Fall is officially here, and school is back in session. Now begins a busy time filled with many activities and milestones for seniors in high school. But time flies by, and before you know it, the college application process is in full swing.

Once the application process has moved to the college acceptance and decision process, it is essential to consider the financial impact of the dream school on the family finances. According to the National Center for Education Statistics, the average yearly cost of tuition at a public, four-year college was $8,487 for in-state tuition and $18,809 for out-of-state tuition, versus $30,065 at a private, four-year college for the 2020-21 school year.

Many families leave saving to chance, hoping to figure it out along the way after their child gets accepted to their dream school. It’s then that they realize that merit-based aid, outside scholarships, and prepaid tuition plans can make the world of college funding seem a bit like a maze.

While conversations about how you will pay for tuition can be uncomfortable, having an open discussion about it will help your child understand the financial reality of paying for college.

To help navigate this process together, consider these tips when planning and saving.


There are many factors to consider when deciding on where to attend college. Whether your child ends up at a public college or private school, tuition costs are an inevitable part of the experience. It’s helpful to understand how school funding affects tuition and other costs for students ahead of time.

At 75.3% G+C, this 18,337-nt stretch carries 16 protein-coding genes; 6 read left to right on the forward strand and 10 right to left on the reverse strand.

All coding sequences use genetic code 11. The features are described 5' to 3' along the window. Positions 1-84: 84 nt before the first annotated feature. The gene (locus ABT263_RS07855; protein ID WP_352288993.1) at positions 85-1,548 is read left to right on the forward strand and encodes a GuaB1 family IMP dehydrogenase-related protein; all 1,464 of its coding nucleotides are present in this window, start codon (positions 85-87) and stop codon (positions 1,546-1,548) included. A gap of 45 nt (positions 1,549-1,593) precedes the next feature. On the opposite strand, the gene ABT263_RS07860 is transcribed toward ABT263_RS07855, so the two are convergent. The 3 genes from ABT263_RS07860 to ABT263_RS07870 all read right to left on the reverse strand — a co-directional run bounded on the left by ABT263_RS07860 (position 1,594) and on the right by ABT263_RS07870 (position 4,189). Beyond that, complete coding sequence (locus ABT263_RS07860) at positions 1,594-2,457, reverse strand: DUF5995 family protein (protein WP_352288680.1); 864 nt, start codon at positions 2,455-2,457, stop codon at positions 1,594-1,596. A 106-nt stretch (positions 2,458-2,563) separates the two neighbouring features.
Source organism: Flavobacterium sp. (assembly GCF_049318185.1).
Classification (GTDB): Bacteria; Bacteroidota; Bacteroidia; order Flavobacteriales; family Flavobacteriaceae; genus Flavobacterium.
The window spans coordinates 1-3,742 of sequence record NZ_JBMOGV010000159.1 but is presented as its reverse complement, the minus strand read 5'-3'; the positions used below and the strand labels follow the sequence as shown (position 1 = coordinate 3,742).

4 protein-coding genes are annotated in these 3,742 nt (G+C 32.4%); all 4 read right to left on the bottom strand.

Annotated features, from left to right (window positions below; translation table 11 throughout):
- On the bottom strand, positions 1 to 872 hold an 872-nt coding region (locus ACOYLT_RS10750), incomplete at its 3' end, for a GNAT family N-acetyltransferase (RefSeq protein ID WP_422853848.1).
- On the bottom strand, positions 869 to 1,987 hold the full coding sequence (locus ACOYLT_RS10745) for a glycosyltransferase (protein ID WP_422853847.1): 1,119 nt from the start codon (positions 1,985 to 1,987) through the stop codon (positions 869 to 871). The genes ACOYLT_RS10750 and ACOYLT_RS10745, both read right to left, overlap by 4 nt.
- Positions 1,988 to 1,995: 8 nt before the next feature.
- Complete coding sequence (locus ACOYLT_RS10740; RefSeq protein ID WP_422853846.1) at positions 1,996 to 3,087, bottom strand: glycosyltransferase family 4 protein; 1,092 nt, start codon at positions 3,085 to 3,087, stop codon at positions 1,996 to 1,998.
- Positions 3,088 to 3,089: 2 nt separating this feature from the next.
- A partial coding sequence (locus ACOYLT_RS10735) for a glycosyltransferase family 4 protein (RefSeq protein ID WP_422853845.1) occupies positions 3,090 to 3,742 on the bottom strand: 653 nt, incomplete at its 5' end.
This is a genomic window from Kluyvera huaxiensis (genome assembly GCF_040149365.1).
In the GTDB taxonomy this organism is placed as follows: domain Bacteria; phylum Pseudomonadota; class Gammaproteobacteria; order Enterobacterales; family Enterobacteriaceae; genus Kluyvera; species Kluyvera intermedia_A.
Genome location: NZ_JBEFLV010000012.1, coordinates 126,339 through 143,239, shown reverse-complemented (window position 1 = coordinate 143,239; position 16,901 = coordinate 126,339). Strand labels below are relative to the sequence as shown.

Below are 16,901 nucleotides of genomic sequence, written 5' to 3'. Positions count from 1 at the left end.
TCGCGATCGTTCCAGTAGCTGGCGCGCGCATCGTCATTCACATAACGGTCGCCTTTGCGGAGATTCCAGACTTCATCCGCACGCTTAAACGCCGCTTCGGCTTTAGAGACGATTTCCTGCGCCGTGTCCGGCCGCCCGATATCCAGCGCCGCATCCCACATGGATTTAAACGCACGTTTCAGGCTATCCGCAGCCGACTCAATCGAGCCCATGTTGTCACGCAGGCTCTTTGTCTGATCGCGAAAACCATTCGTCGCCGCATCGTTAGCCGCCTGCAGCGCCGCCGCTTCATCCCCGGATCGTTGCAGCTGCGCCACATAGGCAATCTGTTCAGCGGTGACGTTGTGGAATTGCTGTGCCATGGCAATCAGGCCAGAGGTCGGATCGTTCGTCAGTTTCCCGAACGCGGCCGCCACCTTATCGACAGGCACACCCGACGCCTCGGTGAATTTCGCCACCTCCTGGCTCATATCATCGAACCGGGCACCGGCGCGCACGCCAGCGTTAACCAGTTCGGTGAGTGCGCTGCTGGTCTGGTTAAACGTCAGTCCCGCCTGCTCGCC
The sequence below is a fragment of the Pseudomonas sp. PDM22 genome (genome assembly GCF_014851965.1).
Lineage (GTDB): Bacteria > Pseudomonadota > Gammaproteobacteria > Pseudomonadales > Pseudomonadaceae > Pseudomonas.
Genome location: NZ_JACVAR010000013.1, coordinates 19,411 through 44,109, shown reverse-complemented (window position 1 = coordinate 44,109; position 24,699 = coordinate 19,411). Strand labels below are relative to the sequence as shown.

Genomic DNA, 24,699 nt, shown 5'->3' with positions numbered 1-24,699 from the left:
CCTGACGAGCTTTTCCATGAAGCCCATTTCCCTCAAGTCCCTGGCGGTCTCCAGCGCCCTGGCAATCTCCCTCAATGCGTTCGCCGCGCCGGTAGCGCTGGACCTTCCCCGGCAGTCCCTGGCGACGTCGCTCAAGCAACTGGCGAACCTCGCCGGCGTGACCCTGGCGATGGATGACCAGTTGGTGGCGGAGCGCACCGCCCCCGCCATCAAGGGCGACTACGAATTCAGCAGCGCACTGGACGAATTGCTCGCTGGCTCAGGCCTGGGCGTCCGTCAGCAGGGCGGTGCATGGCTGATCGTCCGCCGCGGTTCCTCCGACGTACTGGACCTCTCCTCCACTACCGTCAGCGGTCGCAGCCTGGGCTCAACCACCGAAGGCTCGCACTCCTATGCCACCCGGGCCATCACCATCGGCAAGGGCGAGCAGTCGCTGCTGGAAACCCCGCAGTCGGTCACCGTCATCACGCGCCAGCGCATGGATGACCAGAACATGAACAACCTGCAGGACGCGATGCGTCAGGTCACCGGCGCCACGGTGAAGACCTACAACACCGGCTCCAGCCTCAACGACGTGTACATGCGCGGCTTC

Private colleges rely primarily on tuition, foundation grants, endowments, and donations. Because of this, the cost of attendance is usually much higher at private schools. Public universities can typically offer lower-cost tuition due to the government subsidies they receive and provide more research facilities and labs due to more considerable student resources and facilities. On the flip side, while private colleges often have more expensive tuition, financial aid packages and tuition discounts can sometimes make them more affordable than a public college.


Financial aid is a complex topic, a bit of both science and art. And the rules are subject to change. Both public and private colleges offer federal financial aid packages to help offset tuition costs. These packages can include scholarships and grants that do not need to be repaid after graduation and loans to either the student or parent that do require repayment.

Packages are often determined based on the student’s financial aid application, which is produced using the Free Application for Federal Student Aid (FAFSA®) form. Even if a student does not anticipate receiving a scholarship or grant based on financial need, it is wise to fill out the FAFSA form because there are a variety of scholarships or grants available based on merit.

Private colleges are known for offering more scholarships and grants than public colleges due to their large endowment funds. Additionally, they will typically offer more sizeable tuition discounts. The actual revenue that private colleges take in per student on average is less than the list price (including room and board) at many public universities.